Therefore it’s safe to assume that although there are many things that we take for granted, a lot of thought goes into the selection of fabrics that fashion designers and retailers choose for clothing collections, and equally as much thought devoted to what interior designers and home décor manufacturers select for the items that you place in your home.

Although I have done costuming for the entertainment industry and even designed fabric for the apparel market, my primary focus today is on fabrics that are used in home décor. I create designs that are typically used for window treatments, bedding and furniture. There is a famous saying that “there is nothing new under the sun”. As I have stated previously, I have a vintage and antique textile archive numbering approximately 1,000,000 different documents. I make extensive use of my collection as inspiration in the design of new things, not to be used as exact replicas, but as ideas when I reinterpret classical designs.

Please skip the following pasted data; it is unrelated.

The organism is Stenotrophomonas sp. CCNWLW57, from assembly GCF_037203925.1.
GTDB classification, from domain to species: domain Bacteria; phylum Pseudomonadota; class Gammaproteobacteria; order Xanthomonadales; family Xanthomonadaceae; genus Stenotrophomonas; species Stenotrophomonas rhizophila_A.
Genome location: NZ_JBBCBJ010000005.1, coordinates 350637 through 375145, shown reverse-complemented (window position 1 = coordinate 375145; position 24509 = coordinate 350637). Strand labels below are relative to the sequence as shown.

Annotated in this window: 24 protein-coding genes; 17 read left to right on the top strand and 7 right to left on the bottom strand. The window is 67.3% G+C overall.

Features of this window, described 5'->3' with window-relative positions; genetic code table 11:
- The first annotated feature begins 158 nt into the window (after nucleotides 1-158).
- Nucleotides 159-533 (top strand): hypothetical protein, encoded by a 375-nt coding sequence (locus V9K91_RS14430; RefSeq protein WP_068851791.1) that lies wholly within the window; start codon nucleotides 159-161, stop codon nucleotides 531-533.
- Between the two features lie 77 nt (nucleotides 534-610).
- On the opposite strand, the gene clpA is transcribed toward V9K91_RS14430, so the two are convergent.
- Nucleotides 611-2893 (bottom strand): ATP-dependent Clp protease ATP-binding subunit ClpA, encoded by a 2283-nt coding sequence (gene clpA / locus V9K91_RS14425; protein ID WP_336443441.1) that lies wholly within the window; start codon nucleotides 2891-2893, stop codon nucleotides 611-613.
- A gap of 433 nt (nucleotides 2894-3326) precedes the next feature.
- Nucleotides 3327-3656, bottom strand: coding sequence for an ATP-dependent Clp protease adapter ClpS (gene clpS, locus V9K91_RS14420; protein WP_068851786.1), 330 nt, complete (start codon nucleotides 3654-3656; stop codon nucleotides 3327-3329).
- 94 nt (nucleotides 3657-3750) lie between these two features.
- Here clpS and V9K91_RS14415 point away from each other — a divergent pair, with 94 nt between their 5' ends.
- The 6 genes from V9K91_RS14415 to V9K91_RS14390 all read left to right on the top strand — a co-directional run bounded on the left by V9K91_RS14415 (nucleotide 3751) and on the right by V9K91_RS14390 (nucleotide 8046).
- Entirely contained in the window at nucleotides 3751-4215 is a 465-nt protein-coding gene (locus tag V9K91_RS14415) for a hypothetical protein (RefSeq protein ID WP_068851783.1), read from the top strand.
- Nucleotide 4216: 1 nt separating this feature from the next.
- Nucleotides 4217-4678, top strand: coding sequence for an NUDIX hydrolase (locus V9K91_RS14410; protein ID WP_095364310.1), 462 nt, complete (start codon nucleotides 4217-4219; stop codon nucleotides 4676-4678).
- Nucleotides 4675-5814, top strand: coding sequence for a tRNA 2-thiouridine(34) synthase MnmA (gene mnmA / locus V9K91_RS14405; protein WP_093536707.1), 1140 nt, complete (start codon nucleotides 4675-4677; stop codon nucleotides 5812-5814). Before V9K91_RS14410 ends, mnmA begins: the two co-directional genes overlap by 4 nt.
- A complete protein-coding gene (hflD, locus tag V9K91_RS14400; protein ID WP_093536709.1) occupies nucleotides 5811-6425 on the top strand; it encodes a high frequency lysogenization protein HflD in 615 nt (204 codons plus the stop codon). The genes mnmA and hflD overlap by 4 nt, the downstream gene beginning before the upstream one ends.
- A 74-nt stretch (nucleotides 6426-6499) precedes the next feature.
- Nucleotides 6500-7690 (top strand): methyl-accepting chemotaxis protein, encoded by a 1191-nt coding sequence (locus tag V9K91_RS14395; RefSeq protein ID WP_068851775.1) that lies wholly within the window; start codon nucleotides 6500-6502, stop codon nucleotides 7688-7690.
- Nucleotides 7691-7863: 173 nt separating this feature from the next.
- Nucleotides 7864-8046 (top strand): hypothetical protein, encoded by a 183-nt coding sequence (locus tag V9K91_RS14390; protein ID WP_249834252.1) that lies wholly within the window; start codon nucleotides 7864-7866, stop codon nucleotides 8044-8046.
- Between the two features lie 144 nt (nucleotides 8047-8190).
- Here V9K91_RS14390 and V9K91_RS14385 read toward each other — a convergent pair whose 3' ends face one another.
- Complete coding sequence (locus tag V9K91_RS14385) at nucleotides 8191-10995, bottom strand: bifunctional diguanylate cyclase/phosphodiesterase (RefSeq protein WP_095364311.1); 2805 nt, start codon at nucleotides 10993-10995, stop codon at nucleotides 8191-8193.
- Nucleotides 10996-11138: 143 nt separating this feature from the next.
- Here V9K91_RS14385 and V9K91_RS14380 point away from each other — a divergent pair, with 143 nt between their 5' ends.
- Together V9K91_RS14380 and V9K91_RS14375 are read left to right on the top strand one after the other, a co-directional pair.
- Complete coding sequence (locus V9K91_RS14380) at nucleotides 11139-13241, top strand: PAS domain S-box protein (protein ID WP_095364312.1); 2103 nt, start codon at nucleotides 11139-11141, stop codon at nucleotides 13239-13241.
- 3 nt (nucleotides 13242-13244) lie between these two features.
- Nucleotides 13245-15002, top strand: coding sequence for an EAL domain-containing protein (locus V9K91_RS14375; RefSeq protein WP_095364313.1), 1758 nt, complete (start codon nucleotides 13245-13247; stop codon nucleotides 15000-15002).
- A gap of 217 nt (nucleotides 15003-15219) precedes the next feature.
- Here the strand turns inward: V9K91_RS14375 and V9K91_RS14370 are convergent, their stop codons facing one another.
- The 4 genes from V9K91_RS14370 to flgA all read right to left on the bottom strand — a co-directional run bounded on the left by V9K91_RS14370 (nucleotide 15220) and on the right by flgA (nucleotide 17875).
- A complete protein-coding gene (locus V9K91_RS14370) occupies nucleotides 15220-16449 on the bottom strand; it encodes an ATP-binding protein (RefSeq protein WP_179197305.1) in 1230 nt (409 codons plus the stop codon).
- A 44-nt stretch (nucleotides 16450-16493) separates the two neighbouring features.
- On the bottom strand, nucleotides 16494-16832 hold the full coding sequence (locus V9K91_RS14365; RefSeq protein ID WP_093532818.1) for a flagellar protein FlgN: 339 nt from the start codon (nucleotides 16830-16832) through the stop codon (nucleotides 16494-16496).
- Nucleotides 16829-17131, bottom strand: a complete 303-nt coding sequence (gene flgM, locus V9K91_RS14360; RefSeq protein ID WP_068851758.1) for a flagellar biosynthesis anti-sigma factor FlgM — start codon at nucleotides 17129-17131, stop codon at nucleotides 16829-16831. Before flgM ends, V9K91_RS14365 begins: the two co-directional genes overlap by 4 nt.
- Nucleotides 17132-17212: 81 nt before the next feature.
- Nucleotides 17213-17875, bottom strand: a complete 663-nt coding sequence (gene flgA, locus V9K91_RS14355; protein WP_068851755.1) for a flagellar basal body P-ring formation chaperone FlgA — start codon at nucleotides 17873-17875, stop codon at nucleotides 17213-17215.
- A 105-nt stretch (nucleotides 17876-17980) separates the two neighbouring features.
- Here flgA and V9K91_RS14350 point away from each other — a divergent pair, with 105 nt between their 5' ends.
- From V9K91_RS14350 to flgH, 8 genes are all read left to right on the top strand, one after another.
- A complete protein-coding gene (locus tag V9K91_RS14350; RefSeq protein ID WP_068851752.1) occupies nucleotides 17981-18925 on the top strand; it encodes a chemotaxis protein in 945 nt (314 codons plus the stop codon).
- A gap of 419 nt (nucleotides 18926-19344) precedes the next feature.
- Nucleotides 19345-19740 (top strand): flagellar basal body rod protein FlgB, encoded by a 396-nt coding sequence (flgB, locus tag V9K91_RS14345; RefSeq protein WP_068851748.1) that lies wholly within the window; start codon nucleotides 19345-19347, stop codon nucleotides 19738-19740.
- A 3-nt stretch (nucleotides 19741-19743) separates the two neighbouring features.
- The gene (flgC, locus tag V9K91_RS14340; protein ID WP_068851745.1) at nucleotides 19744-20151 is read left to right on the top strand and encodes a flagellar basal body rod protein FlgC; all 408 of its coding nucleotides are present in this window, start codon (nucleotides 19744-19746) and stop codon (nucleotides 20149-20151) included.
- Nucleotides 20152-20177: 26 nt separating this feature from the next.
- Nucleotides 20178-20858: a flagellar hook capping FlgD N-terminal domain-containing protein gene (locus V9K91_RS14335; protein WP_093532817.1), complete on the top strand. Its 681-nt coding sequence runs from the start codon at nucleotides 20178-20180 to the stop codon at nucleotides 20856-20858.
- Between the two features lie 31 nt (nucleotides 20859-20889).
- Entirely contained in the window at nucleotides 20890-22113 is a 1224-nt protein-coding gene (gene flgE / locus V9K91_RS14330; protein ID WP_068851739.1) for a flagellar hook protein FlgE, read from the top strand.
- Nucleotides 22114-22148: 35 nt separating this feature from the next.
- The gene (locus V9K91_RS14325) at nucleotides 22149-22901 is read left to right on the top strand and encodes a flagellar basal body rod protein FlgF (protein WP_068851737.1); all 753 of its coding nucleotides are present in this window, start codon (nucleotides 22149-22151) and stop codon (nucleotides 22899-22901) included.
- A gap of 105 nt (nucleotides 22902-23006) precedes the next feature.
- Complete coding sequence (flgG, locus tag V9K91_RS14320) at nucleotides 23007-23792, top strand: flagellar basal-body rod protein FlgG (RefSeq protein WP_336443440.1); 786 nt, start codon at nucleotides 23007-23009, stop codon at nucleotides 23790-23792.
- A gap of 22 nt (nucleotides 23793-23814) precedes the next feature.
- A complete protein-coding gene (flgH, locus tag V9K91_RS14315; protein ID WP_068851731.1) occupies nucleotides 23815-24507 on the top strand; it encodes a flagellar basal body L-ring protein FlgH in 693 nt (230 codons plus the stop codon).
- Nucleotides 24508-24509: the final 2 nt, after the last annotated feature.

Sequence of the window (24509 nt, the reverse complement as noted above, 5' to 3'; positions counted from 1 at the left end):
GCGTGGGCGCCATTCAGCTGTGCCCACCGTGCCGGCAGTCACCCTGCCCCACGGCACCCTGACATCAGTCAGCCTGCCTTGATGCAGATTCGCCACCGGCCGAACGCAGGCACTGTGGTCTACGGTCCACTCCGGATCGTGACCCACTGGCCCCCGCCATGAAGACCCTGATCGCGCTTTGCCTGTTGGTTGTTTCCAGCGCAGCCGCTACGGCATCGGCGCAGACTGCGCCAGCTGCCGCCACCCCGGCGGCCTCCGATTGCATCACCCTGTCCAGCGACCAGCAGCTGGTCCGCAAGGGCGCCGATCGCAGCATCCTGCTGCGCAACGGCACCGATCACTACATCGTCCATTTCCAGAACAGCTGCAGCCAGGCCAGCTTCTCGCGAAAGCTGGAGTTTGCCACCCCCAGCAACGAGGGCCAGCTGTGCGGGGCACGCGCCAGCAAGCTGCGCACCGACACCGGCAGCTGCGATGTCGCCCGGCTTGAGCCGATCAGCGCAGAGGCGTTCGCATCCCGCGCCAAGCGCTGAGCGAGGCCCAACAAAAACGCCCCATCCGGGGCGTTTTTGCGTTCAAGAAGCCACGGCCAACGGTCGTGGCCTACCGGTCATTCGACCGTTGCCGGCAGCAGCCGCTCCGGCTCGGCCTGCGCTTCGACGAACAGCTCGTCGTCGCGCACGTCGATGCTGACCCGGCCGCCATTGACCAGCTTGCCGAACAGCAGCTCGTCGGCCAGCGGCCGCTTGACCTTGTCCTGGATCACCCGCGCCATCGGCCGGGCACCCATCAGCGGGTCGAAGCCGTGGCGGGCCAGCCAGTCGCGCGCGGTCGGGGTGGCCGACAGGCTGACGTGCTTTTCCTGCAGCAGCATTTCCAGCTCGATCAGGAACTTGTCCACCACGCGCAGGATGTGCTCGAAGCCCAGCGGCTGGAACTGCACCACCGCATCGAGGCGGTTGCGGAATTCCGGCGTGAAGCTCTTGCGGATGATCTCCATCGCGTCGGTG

As you know from my profile and previous posts, I’m a huge fan of classical American, English and French design. I favor a traditional look that is not influenced by “fads” or recent trends. A beautiful floral or paisley design from 18th century France is often as elegant and timely today as it was hundreds of years ago. That’s important to me, and why both personally and professionally, I favor a classical or traditional design style. Conversely, a design of geodetic shapes or bubbles might be ideal for a contemporary “Austin Powers” inspired home, yet it will be totally out of style five years from now, and your friends will be asking “Austin” who?

So the next time that you prepare to purchase something for your home, think about your own style sense, and the fact that with the cost of things today, it’s likely that you’ll need to “live” with your choices for awhile. And whether your choice is modern and contemporary or traditional and elegant, the bottom-line is that it will be your choice, reflecting your style, and to that I say groovy…